“Timber harvesting within lodgepole pine at the appropriate sites and scale is needed to maintain pure lodgepole pine stands for lodgepole obligate wildlife species. Continuing to increase stand heterogeneity to reduce large, continuous even-aged stands will help reduce risk of uncharacteristic wildfire and large-scale pine beetle outbreaks in the future.”19
In addition to the above quote addressing the landscape level concerns around poor forest health, more than a dozen species are identified where the degradation of habitat due to beetle kill was specifically identified as a significant threat to the species.20 These types of concerns and impacts are simply not resolved with additional restrictions on the ability of land managers to respond to the forest health challenges. Management must remain on target in addressing these challenges in order to respond to these unprecedented tasks in the most cost effective and timely manner possible.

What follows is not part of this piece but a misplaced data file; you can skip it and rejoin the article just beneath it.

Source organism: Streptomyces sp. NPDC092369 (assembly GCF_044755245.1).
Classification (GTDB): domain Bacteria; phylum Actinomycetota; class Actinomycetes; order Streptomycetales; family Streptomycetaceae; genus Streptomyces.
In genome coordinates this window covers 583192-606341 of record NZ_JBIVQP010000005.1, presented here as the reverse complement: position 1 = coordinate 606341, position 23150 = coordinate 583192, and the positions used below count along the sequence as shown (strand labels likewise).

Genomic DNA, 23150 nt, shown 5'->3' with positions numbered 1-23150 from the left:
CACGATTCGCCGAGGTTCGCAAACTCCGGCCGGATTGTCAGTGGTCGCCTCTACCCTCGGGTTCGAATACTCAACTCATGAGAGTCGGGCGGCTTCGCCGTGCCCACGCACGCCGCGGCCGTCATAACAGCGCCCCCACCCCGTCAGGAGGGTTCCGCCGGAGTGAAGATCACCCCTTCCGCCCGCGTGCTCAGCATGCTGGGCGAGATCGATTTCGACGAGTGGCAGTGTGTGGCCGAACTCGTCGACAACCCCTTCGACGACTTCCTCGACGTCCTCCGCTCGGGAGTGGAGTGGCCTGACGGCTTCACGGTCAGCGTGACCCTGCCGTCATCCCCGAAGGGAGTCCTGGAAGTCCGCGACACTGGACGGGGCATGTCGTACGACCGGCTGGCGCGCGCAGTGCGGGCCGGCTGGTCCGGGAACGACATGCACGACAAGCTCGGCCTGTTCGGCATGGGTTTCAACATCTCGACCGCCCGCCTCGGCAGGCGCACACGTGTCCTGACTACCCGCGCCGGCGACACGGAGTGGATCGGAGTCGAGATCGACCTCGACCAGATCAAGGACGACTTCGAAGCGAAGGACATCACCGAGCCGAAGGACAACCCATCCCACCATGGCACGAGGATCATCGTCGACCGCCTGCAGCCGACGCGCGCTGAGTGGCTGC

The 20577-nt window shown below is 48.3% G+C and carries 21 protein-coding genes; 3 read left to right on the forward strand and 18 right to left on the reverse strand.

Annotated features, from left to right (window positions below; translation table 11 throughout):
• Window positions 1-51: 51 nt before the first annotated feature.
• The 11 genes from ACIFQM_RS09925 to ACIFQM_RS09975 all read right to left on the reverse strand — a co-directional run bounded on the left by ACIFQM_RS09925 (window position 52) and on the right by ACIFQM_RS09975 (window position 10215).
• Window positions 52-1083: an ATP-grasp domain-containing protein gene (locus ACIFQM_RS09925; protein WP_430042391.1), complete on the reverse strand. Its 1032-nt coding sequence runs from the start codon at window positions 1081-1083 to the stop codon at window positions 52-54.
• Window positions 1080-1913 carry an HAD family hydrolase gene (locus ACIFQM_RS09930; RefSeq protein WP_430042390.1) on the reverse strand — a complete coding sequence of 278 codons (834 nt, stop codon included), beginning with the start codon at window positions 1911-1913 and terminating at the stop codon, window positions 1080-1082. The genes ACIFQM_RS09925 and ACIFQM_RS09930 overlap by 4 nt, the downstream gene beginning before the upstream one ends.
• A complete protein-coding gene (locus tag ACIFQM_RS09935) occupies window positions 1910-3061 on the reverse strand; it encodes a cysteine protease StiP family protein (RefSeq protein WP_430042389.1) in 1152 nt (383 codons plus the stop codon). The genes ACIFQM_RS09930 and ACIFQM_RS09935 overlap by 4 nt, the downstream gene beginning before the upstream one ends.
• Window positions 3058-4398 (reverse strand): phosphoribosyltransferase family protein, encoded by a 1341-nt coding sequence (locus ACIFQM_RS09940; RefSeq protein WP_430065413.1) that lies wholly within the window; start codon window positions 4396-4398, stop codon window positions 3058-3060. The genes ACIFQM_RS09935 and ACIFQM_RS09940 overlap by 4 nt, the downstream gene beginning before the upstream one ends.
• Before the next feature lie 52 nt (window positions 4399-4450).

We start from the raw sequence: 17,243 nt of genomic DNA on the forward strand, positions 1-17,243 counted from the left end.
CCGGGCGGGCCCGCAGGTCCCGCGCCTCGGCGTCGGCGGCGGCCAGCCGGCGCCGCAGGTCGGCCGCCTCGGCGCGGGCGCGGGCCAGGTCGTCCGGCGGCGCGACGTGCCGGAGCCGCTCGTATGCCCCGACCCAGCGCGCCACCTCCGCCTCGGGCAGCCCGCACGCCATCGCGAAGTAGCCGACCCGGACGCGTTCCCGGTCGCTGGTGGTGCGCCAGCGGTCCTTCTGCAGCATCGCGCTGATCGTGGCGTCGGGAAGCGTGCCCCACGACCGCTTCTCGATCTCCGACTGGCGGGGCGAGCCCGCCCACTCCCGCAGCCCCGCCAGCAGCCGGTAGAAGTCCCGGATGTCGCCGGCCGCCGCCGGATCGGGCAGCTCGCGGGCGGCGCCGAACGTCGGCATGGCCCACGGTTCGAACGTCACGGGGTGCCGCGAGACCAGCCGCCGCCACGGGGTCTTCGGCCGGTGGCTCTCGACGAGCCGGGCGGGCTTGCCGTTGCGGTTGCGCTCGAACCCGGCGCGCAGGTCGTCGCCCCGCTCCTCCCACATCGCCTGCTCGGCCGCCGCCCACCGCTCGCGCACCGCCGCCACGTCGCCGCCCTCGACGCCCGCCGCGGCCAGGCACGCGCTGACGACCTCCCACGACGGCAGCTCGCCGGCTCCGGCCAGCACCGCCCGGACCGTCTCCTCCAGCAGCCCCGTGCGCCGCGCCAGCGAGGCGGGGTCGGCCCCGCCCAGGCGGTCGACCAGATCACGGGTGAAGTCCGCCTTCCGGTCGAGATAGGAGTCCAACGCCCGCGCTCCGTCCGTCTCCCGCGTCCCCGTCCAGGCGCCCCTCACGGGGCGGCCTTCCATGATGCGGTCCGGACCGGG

In addition to the newly released SWAP, significant new research has been provided that clearly identifies the need to address poor forest health concerns for many other species. Forest fires have been identified as a major threat to habitat for the Endangered Colorado Cutthroat trout, both during the fire itself and from the condition of riparian area after a fire. The Forest Service species conservation report specifically states:
“Lack of connectivity to other populations renders them vulnerable in the short term to extirpation from natural disturbances such as fire, post-fire debris torrents, or floods….”21